Le Parcellaire

Le Parcellaire Content : La Bastide de Sérou, rue d’Arize - Foix - 14 July
La Tour Lafont - Pamiers -18 July
Giant chestnut trees - Le Temps des Cerises - The wild Boar - Land Parcel 234-235, 21 July
Faydit de Brouzenac - 22 July
Mr de la Bastide
Apple-trees, Notre Dame de Sabart, Land Parcel 20, 8 August
Mr l’Escoussière, Land Parcels 228, 229, 242, 251, 9 August
Mimine at Eychenat
From one mill to another ...
Mélanie of the Goats, 11th August
The Knight of the ferruginous waters, Baron of Alzen
The black bicycle
Land Parcels 169, 172,12 August - The Arize / Mr Fallacy
Land Parcels 229, 234, 228, 13 August – Mr L’Escoussière / Norbert Casteret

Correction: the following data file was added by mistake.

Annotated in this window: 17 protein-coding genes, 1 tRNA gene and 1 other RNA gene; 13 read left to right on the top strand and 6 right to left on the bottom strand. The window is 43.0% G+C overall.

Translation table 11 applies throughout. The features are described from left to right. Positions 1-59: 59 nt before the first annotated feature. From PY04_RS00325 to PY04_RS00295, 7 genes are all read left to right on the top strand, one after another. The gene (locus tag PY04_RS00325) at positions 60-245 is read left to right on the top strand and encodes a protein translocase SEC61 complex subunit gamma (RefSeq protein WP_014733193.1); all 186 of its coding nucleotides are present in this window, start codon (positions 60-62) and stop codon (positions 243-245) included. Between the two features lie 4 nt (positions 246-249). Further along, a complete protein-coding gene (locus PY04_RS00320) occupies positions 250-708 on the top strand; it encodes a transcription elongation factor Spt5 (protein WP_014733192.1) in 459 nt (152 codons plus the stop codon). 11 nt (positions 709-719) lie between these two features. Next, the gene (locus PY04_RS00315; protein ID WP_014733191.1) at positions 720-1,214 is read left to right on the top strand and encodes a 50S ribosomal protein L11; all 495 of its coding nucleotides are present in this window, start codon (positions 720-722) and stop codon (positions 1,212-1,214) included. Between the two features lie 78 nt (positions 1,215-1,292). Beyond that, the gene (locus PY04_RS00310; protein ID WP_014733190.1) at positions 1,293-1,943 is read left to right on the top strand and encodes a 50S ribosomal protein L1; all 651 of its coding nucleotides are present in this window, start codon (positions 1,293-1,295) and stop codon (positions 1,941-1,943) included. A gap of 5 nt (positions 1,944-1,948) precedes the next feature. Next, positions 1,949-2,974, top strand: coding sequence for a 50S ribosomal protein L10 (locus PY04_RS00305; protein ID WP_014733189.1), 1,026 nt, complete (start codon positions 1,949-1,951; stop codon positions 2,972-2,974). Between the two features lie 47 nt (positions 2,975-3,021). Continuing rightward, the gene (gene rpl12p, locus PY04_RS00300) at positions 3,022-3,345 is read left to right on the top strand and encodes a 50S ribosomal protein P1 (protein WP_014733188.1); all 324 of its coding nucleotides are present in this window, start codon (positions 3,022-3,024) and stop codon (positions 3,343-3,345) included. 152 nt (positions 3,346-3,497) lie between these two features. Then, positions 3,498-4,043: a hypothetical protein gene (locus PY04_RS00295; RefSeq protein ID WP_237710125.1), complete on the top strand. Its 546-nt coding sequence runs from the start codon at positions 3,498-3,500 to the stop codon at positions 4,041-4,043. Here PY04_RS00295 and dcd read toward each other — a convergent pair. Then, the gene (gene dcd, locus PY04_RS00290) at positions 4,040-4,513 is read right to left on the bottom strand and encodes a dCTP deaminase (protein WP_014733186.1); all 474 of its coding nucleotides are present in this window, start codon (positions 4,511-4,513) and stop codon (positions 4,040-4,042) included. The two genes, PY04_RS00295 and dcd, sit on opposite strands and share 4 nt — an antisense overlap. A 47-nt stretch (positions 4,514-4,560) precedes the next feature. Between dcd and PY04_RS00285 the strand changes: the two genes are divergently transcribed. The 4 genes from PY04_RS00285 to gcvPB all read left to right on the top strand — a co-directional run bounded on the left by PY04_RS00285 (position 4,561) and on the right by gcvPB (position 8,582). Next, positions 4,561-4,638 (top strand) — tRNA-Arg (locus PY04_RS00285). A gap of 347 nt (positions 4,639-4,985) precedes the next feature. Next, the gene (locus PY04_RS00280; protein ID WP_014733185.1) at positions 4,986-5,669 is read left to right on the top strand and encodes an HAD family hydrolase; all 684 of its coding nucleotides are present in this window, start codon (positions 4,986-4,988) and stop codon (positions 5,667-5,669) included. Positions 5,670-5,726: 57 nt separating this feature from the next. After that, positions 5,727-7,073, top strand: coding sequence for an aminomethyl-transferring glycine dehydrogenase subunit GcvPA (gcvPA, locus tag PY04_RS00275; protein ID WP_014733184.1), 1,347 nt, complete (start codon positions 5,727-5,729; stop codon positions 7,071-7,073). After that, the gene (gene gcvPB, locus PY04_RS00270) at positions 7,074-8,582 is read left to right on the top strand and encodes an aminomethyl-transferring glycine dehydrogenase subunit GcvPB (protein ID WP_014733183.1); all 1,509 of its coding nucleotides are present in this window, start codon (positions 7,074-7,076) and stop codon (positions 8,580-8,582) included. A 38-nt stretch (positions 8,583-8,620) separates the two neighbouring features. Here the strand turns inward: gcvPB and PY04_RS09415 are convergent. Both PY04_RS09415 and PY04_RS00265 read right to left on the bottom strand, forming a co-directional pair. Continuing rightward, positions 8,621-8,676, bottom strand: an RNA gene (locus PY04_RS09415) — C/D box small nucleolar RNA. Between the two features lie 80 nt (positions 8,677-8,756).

Land Parcels 58, 78, 79, 14 August - Pompeia Primilla
Parcels 52, 54 - Carrier Pigeons
Land Parcel 640, 15 August - The Land Parcel of God
The Colonel Bravadida
Honoré d’Urfé - L’Astrée - Bathylle - Leda - Mr L’Escoussière - 26 July, Land Parcel 88
Xanthippe and Socrates - The Pear-trees - Land Parcel 85 bis, 27 July
The Fountain-basin-wash house - Land Parcel 1002, 28 July
The Garum - La Balmo - Land Parcel 998
Pierre Bayle - Toulouse Lautrec - Yvette Guilbert - Wednesday 30 July, Land Parcels 1017/1018
Abbé Breuil - Father Teilhard de Chardin - Prehistory - Elohin, Jahwe, God of Pity - Land Parcel 104, 1 August
A miner’s pick - 2 August
The Wild Boar - 2 August
Mr Fallacy - Land Parcels 87, 88, 89, 3 August
La Madelon - La Der-des-Ders (1914-1918) - Mr Limebrick - Massat - 4 August
The Farrier - Land Parcel 1002, 5 August
The Blacksmith - Mr Irjava-scriptter - Pepi’Stieni- Land Parcel 87, 7 August